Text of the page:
WASHINGTON (Reuters) – The State Department envoy responsible for negotiating prisoner transfers from the US military prison at Guantanamo Bay, Cuba, is resigning, officials said on Monday, even as President Barack Obama is promising a stepped-up push to close the facility.
The surprise announcement of Clifford Sloan’s departure followed a flurry of detainee repatriations and resettlements, though officials at the State Department and White House had made clear their frustration with the slow handling of such moves by outgoing Defense Secretary Chuck Hagel.
Sloan assumed the post in July 2013 and the State Department said he was stepping down and returning to his Washington law practice after finishing an 18-month commitment.
A senior US official said another factor in Sloan’s decision was that the Pentagon “certainly hasn’t been as helpful as they could have been” in speeding up the process of sending prisoners home or resettling them in other countries.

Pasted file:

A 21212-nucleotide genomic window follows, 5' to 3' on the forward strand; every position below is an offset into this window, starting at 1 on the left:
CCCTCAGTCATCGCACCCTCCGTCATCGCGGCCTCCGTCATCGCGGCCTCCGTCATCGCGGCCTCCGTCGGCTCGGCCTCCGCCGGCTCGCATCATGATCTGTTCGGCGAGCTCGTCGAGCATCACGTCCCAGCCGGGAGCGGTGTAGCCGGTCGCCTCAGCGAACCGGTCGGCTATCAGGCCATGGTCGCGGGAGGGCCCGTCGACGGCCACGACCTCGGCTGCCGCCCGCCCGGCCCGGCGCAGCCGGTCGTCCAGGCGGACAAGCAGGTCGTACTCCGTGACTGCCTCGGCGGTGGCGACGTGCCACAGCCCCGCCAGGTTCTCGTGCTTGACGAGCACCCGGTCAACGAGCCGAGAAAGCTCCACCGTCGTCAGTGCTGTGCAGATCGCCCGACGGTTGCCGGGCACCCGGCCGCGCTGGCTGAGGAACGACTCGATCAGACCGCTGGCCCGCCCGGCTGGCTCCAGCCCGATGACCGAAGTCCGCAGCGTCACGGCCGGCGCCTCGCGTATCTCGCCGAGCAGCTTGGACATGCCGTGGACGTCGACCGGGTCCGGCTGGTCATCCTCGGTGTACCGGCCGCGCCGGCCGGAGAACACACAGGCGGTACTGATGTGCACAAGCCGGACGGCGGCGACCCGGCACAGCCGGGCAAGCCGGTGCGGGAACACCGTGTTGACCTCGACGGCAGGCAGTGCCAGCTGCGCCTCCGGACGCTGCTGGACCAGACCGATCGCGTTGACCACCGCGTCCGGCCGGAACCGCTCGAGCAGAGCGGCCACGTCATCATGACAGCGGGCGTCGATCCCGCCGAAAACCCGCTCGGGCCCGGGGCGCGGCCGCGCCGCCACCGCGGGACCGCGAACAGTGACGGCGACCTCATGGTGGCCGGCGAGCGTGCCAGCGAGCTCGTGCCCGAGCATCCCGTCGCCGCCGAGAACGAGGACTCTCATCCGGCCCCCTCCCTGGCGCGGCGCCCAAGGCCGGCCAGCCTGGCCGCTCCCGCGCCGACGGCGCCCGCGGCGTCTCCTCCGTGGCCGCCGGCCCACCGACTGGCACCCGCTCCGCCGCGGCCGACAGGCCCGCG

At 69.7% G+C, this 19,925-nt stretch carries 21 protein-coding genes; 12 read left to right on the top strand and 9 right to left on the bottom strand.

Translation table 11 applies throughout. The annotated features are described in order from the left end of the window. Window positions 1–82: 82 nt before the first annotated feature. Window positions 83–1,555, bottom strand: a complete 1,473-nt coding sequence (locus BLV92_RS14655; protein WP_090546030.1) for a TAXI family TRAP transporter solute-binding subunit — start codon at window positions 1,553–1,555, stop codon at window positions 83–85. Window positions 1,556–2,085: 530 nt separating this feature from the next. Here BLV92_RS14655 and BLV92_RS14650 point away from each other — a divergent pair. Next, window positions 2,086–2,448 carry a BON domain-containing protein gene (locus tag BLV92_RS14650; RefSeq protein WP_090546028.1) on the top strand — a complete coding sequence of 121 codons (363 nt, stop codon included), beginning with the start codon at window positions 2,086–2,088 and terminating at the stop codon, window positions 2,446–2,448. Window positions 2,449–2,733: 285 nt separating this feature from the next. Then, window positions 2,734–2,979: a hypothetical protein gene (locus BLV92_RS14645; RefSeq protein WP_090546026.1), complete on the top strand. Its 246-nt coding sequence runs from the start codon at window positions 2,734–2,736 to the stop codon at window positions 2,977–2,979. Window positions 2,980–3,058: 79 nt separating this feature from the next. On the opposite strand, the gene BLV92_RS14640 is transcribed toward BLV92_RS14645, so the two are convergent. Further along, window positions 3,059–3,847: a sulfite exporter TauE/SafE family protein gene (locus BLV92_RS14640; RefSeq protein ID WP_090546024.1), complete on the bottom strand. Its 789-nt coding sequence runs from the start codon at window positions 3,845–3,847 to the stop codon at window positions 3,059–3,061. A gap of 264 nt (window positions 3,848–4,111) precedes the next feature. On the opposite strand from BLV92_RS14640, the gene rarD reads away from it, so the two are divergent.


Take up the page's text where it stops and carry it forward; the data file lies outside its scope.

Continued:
Still, Secretary of State John Kerry said in a statement Sloan’s “skillful negotiating” led to the transfer of 34 detainees and “with more on the way”.
With the detainee population whittled down to 132, several more are expected to be transferred by year-end and that figure could reach low “double digits” as further moves involving “various nationalities” take place in following weeks, the senior official said.
Sloan’s resignation, which takes effect Dec 31, is not likely to affect transfers already in the pipeline, but it remains to be seen what kind of impact it will have beyond that.